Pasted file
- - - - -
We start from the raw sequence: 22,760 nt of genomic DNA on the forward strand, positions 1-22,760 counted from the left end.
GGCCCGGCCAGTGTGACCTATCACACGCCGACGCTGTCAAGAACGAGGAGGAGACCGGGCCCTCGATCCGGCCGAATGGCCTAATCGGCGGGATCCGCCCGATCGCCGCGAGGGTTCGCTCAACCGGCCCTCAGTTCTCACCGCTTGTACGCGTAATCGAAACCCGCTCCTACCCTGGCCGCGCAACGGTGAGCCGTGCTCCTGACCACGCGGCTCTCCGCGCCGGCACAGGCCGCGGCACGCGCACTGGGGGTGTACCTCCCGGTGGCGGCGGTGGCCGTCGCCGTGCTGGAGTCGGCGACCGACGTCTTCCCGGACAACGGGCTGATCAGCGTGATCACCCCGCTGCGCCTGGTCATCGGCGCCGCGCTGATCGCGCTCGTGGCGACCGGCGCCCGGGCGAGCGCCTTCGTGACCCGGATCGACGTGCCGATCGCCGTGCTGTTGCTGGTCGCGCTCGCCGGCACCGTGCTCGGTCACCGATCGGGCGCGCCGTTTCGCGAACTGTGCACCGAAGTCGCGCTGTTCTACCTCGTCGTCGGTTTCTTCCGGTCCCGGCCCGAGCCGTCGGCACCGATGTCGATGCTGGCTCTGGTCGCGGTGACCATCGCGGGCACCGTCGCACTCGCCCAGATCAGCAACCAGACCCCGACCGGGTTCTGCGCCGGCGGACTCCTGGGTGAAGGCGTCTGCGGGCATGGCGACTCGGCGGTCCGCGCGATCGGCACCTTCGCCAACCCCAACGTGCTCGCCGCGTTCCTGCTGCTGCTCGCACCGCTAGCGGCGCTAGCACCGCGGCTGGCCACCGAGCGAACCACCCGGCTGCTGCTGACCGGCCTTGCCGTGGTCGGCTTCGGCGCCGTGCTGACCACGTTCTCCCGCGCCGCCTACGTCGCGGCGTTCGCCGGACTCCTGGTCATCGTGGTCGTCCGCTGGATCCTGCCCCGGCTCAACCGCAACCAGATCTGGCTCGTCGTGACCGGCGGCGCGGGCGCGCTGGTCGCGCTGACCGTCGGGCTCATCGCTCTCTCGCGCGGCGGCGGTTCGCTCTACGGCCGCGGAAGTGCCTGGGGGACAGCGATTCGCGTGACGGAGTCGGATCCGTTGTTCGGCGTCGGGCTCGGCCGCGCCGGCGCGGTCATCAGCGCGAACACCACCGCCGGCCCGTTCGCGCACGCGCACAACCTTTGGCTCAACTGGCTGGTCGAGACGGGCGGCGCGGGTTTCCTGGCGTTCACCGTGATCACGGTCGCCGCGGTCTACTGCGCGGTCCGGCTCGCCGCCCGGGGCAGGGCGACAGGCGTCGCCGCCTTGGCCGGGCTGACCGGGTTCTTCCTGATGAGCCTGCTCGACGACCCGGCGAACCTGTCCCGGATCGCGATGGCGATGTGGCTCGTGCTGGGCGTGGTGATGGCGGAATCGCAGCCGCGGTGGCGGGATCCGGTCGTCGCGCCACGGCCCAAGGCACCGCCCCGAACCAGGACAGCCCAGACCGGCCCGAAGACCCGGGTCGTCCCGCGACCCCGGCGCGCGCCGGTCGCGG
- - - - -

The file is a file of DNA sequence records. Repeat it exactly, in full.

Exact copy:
We start from the raw sequence: 22,760 nt of genomic DNA on the forward strand, positions 1-22,760 counted from the left end.
GGCCCGGCCAGTGTGACCTATCACACGCCGACGCTGTCAAGAACGAGGAGGAGACCGGGCCCTCGATCCGGCCGAATGGCCTAATCGGCGGGATCCGCCCGATCGCCGCGAGGGTTCGCTCAACCGGCCCTCAGTTCTCACCGCTTGTACGCGTAATCGAAACCCGCTCCTACCCTGGCCGCGCAACGGTGAGCCGTGCTCCTGACCACGCGGCTCTCCGCGCCGGCACAGGCCGCGGCACGCGCACTGGGGGTGTACCTCCCGGTGGCGGCGGTGGCCGTCGCCGTGCTGGAGTCGGCGACCGACGTCTTCCCGGACAACGGGCTGATCAGCGTGATCACCCCGCTGCGCCTGGTCATCGGCGCCGCGCTGATCGCGCTCGTGGCGACCGGCGCCCGGGCGAGCGCCTTCGTGACCCGGATCGACGTGCCGATCGCCGTGCTGTTGCTGGTCGCGCTCGCCGGCACCGTGCTCGGTCACCGATCGGGCGCGCCGTTTCGCGAACTGTGCACCGAAGTCGCGCTGTTCTACCTCGTCGTCGGTTTCTTCCGGTCCCGGCCCGAGCCGTCGGCACCGATGTCGATGCTGGCTCTGGTCGCGGTGACCATCGCGGGCACCGTCGCACTCGCCCAGATCAGCAACCAGACCCCGACCGGGTTCTGCGCCGGCGGACTCCTGGGTGAAGGCGTCTGCGGGCATGGCGACTCGGCGGTCCGCGCGATCGGCACCTTCGCCAACCCCAACGTGCTCGCCGCGTTCCTGCTGCTGCTCGCACCGCTAGCGGCGCTAGCACCGCGGCTGGCCACCGAGCGAACCACCCGGCTGCTGCTGACCGGCCTTGCCGTGGTCGGCTTCGGCGCCGTGCTGACCACGTTCTCCCGCGCCGCCTACGTCGCGGCGTTCGCCGGACTCCTGGTCATCGTGGTCGTCCGCTGGATCCTGCCCCGGCTCAACCGCAACCAGATCTGGCTCGTCGTGACCGGCGGCGCGGGCGCGCTGGTCGCGCTGACCGTCGGGCTCATCGCTCTCTCGCGCGGCGGCGGTTCGCTCTACGGCCGCGGAAGTGCCTGGGGGACAGCGATTCGCGTGACGGAGTCGGATCCGTTGTTCGGCGTCGGGCTCGGCCGCGCCGGCGCGGTCATCAGCGCGAACACCACCGCCGGCCCGTTCGCGCACGCGCACAACCTTTGGCTCAACTGGCTGGTCGAGACGGGCGGCGCGGGTTTCCTGGCGTTCACCGTGATCACGGTCGCCGCGGTCTACTGCGCGGTCCGGCTCGCCGCCCGGGGCAGGGCGACAGGCGTCGCCGCCTTGGCCGGGCTGACCGGGTTCTTCCTGATGAGCCTGCTCGACGACCCGGCGAACCTGTCCCGGATCGCGATGGCGATGTGGCTCGTGCTGGGCGTGGTGATGGCGGAATCGCAGCCGCGGTGGCGGGATCCGGTCGTCGCGCCACGGCCCAAGGCACCGCCCCGAACCAGGACAGCCCAGACCGGCCCGAAGACCCGGGTCGTCCCGCGACCCCGGCGCGCGCCGGTCGCGG